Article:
On the Medicare side, the BBBA legislation would create a $2,000 cap on yearly cost-sharing in Medicare Part D, the prescription drug benefit. This would be an improvement for seniors and people with disabilities who rely on Medicare for their prescriptions and currently have no out-of-pocket maximum to limit their costs.
Refine and Extend Enrollee Aid for Government Agencies
The BBBA would also have a significant impact on state Medicaid agencies. Under the BBBA, state would receive increased funding to accommodate proposed expansions. The ability to scale production to accommodate these proposed changes proves paramount to the success of states.
Establishing a Timeline for Medicaid Unwinding
The Families First Coronavirus Response Act (FFCRA) offered states an increased Federal Medical Assistance Percentage (FMAP) for Medicaid populations in exchange for the adopting a continuous coverage provision in their Medicaid program during the Public Health Emergency (PHE). All states chose to provide continuous coverage, which resulted in an extended period where state Medicaid agencies have conducted very few disenrollments.
Under current law, the PHE declaration correlates to the FMAP increase, so states cannot begin to “unwind” their Medicaid operations if the federal government maintains the PHE. The BBBA would decouple the PHE declaration from the FMAP increase, phase down the higher FMAP, and allow states to begin redeterminations and disenrollments while the PHE continues.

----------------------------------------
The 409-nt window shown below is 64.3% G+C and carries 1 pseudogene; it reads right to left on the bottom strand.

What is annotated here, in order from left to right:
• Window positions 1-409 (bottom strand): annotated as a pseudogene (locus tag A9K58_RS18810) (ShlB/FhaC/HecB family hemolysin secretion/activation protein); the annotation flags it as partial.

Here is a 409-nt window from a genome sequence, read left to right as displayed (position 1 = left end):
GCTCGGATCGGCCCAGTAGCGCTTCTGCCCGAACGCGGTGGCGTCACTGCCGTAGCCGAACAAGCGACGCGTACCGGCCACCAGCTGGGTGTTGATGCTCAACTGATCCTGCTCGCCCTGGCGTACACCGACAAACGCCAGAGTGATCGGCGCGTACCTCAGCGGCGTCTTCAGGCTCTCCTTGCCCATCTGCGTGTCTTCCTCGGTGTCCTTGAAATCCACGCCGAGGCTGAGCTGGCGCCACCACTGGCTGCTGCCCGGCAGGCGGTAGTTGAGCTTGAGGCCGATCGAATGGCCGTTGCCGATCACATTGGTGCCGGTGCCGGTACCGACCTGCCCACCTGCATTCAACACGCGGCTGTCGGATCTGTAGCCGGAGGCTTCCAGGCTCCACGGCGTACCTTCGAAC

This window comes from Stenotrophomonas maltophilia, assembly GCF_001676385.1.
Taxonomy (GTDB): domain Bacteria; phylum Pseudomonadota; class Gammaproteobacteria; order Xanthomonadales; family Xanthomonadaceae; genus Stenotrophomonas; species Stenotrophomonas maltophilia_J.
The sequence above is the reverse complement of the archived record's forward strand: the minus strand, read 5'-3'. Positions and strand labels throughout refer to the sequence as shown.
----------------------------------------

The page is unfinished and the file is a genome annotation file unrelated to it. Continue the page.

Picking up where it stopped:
Increasing Federal Match to Bolster Expansion States
Second, the ACA offered states an increased FMAP – 90% – for Medicaid expansion costs. Because the BBBA would create a federal alternative to Medicaid expansion, legislators want to keep participating states from opting out of their Medicaid expansions. To prevent this from happening, the BBBA would increase the FMAP for Medicaid expansion populations from 90 to 93% from 2023-2025.
Post-Partum Medicaid Extension
Recent regulations have motivated states and the federal government to focus on expanding Medicaid coverage after a woman gives birth (post-partum Medicaid). Currently, federal law only requires states to cover women under Medicaid for 60 days post-partum. The BBBA would require states to extend post-partum Medicaid coverage for 12-months. States can currently select to extend post-partum coverage through one year by submitting a State Plan Amendment (SPA) under the ARP. This option is available to states beginning April 1, 2022 and lasts five years.